There is nothing that makes me more anxious or feel more like a kid pretending to be a grown up than “goal-setting.” Am I right? For a recovering perfectionist like me, setting goals has become one of my most difficult tasks. In the past, setting a goal meant I had to accomplish said goal (in record time, with pizazz and sparklers) or else the whole practice was a total bust. Not achieving my goals equaled failure, which was obviously not an option. So when I decided to change my life, and become someone who is more satisfied with what she has and who she is, instead of what she wants and who she wants to be…well, goal-setting became a bit of a challenge. How was I supposed to have goals, but also be satisfied with where I am right now? Am I complacent? Am I passive?
One book that really helped me move forward and get to a place where I wasn’t asking myself hypothetical questions all day was The Happiness Project, by Gretchen Rubin. This book has been recommended to me a zillion times, but this summer I finally picked it up from my local library. I loved it. The way that Ms. Rubin breaks down goals into monthly mini-goals, and also changes the language around goal-setting (calling them “resolutions” instead of goals, as resolutions are something you are continuously working toward, while goals are something you check off your to-do list), which helped me immensely. After reading The Happiness Project and downloading some of the materials of Rubin’s website, I felt ready to move ahead.
Thus entered Family Goal Night! Trent is a huge fan of goals and goal-measurement, so he was thrilled I was finally on-board with the idea of “family goals.” We both did research on the best ways to present and create goals as a family and as individuals, then we scheduled a night for us all to work on the project as a family. We all went to our local craft store and picked up poster board, a million stickers, glitter glue, and anything else that got the kids excited to work on this project. We ended up creating a crazy goal board, which was designed mostly by the kids and is completely nuts and wonderful. Sure, it’s no Martha Stewart creation, but that wasn’t the point! We wanted the kids to have ownership over the board and be excited about it, and by letting them go to town with the glitter glue, we got just that. We hung the board right by our garage door, where we leave the house every day and can see it.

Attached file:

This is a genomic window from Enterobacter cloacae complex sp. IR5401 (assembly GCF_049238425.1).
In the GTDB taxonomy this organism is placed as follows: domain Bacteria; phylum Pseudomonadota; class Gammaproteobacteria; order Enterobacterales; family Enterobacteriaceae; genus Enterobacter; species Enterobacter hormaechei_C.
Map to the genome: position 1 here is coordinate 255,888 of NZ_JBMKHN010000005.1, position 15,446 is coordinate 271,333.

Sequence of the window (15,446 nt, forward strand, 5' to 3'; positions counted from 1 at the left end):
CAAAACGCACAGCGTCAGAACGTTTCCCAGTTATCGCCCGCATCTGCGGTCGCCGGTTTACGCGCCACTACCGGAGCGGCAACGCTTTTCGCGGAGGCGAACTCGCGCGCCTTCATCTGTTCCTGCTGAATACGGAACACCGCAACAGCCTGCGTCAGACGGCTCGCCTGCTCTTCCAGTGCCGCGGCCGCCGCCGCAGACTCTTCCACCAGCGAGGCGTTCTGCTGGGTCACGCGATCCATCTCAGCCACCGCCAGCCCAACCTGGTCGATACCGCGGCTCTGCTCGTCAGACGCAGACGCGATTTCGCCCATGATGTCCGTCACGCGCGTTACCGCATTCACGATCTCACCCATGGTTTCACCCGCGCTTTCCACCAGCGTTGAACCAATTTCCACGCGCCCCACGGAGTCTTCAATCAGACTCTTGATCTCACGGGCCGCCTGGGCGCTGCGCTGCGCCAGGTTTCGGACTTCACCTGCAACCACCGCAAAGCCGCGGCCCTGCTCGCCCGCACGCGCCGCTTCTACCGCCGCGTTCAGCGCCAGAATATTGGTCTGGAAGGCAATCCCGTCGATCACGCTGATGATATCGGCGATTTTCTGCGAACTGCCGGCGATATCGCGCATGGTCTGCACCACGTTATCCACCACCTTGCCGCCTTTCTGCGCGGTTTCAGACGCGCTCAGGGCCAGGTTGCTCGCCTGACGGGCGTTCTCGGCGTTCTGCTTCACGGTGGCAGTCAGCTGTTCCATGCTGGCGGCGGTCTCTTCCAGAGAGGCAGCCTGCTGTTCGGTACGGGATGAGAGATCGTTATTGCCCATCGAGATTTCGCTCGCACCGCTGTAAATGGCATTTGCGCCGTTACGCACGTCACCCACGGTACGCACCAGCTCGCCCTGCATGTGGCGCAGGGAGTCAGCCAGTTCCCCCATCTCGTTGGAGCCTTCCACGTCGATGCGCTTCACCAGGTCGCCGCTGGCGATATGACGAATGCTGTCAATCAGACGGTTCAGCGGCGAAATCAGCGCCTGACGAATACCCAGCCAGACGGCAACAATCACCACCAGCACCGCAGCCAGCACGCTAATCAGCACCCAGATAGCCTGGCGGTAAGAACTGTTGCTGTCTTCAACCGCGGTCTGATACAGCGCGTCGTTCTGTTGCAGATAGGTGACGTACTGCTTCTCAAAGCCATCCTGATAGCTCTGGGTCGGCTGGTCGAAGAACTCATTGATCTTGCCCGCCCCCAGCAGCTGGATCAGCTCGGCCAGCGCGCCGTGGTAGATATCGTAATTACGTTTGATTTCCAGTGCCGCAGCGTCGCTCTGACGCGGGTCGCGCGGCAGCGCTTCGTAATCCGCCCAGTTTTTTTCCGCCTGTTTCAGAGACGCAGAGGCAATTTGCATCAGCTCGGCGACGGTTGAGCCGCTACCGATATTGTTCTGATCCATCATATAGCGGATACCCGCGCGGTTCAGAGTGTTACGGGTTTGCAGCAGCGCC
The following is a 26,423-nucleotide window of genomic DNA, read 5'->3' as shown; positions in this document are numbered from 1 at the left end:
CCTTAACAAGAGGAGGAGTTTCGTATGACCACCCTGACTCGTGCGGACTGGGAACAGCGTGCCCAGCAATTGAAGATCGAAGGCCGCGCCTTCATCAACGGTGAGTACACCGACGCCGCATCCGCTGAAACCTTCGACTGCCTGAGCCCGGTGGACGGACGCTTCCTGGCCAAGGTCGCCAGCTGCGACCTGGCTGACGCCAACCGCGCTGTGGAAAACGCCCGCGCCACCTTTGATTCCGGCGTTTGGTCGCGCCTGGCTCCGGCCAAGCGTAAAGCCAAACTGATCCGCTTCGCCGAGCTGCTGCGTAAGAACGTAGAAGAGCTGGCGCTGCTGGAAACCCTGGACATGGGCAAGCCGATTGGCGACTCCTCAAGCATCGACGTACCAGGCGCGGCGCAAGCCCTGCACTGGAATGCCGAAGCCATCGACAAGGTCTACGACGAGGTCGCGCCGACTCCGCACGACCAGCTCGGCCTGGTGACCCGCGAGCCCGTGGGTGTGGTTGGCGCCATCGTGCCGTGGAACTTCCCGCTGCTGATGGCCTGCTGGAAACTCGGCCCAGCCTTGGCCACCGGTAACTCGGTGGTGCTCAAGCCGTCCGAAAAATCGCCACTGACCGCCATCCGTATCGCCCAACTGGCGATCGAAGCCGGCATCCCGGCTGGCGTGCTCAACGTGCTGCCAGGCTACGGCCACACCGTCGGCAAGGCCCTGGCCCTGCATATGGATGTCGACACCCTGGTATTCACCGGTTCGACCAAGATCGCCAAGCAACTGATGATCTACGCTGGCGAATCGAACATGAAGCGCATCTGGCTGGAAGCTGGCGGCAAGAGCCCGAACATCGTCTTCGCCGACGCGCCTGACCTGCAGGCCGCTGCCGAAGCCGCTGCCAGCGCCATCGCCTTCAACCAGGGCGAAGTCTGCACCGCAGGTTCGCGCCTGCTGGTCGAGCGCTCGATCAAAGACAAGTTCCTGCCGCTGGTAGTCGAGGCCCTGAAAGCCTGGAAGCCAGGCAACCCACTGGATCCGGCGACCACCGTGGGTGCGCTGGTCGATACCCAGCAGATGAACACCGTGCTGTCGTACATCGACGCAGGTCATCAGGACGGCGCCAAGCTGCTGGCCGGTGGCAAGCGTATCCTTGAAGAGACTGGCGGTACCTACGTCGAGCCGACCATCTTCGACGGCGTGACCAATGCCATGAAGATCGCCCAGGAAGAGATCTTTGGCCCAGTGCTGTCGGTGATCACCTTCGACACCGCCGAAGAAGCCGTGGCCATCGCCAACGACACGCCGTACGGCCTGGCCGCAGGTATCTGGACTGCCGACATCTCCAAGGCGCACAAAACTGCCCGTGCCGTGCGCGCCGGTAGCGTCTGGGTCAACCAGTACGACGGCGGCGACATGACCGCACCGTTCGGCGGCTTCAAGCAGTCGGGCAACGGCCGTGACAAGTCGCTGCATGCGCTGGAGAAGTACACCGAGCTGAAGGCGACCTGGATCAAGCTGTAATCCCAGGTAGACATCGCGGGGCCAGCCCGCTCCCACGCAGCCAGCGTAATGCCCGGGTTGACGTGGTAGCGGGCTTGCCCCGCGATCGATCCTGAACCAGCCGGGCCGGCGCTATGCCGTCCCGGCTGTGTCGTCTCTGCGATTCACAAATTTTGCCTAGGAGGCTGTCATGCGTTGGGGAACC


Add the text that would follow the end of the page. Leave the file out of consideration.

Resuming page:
Each of us decided to take on three goals and to work toward them for the next three months. Trent fixed whiteboard calendars to the Goal Board, where we can track our progress. All of our goals are different, but reflect who we are and our level of understanding. For example, my three goals are:
1. Declutter the House
2. More Date Nights with Trent
3. Revamp and Organize the Blog
Tate’s three goals are:
1. Poop and Pee in the Potty
2. Sleep in His Own Bed All Night
3. Play More Golf with Daddy
Obviously, the goals relate to the age of the person setting them!
We also created Family Goals for us to all work on together. These include doing charity work and spending more time together as a family. Whenever we do something that moves us closer to our goals, we mark it on the whiteboard calendar, and each month we plan on having a family meeting where we can talk about where we are with our goals, get help, and ask questions.
We are so excited about this process, but we are sure it will change as we go. What about you? Does your family set goals together? How to do you work toward them? How do you get your kids excited to participate? I’d love to hear your ideas!